Posted by Bill Gassett, Metrowest Massachusetts Real Estate (RE/MAX Executive Realty) over 9 years ago

Bill - We are not required to have the fire department check for smoke alarms...  I've really never heard of it before - I do think that it's a great idea though.

Posted by Debbie Summers (Charles Rutenberg Realty ) over 9 years ago

Debbie - There are so many states that don't require it. I am a firm believer that it really is important and does save lives to have working smoke and carbon monoxide detectors in your home.

Posted by Bill Gassett, Metrowest Massachusetts Real Estate (RE/MAX Executive Realty) over 9 years ago

Sounds like a very important initiative; and it will hopefully save lives.

Posted by James Downing - Metro DC Houses Team REALTORSĀ®, CRS, GRI, ABR,MRP, MilRes, When Looking to Buy or Sell - Make the Right Move (Real Living | At Home) over 9 years ago

Smoke and carbon monoxide detectors are both important and they certainly do save lives. It is amazing how few other states have any regulations on them.

Posted by Bill Gassett, Metrowest Massachusetts Real Estate (RE/MAX Executive Realty) over 9 years ago

Thanks for the info Bill.

Posted by Joshua Miller, REALTOR, Broker (YesWeCan Realty, Inc.) over 8 years ago

I think having the fire department inspect your smoke detectors when selling a home or condo is a great idea. My city charges a fee of $50.00 for this service. Would you tell me where this money goes and why they charge a fee. I would think this is part of their job and a service that is provided with the tax money that each resident pays each year toward their salarys.

Posted by Paul over 8 years ago

Wow that is a hefty fee Paul. I think that is the most I have heard! What town do you live in? Every town is different on the amount they charge. Like anything else in life it is a way for fire departments to make money. What they actually do with the money I am not sure.

Posted by Bill Gassett, Metrowest Massachusetts Real Estate (RE/MAX Executive Realty) over 8 years ago

"My city charges a fee of $50.00 for this service." -- Hmm. Seems the law has more to do with boosting someone's bottom line than with safety. So what's new? Everytime Massachusetts passes a law intended to "protect" you, you can be sure you'll be paying for that protection.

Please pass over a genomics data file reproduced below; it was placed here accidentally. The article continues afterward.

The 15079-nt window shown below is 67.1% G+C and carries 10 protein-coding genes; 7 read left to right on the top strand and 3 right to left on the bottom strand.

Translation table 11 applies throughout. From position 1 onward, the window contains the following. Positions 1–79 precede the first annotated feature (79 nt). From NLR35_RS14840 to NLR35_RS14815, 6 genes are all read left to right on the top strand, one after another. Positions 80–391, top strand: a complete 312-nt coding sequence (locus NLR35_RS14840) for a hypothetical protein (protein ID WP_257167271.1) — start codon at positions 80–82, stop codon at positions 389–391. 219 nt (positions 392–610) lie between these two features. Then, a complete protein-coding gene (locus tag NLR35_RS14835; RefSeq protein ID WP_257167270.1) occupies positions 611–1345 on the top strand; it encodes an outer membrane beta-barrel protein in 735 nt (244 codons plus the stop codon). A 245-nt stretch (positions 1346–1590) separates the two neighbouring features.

Think of the law that won't allow you to use your 366 day old eyeglass prescription to replace your broken eyeglasses.

Think of the mandatory health insurance law that gives money to the insurance company but does nothing to reign in health care costs.

Posted by Rick Evans over 8 years ago

Rick I would have to agree with you. There is a reason why our state is named Taxachusetts:)

Posted by Bill Gassett, Metrowest Massachusetts Real Estate (RE/MAX Executive Realty) over 8 years ago

It would be nice if the the people at the fire department doing the inspection knew he laws..

Posted by Bill over 8 years ago

Bill you are not the 1st person that has mentioned this. It is funny that all fire departments across the state have not been updated with the exact laws. You would think if they did not follow the laws to a tee their could be lawsuits involved.

Posted by Bill Gassett, Metrowest Massachusetts Real Estate (RE/MAX Executive Realty) over 8 years ago


We sold a two family in Lynn, MA to the City.  Their attorney, the city solicitor, told us that becuase of the fact this was a cash sale no fire inspection (certificate) was required.  We insited and prevailed.  What is your opinion.



Posted by Charles Arrigo, C & L Arrigo Realtors LLC about 8 years ago

Interesting question Chris. It is a requirement for a lender for sure but I would also suspect that without a smoke cert it would open up liability on the sellers part without it. I think it was a good move on your part.

Posted by Bill Gassett, Metrowest Massachusetts Real Estate (RE/MAX Executive Realty) about 8 years ago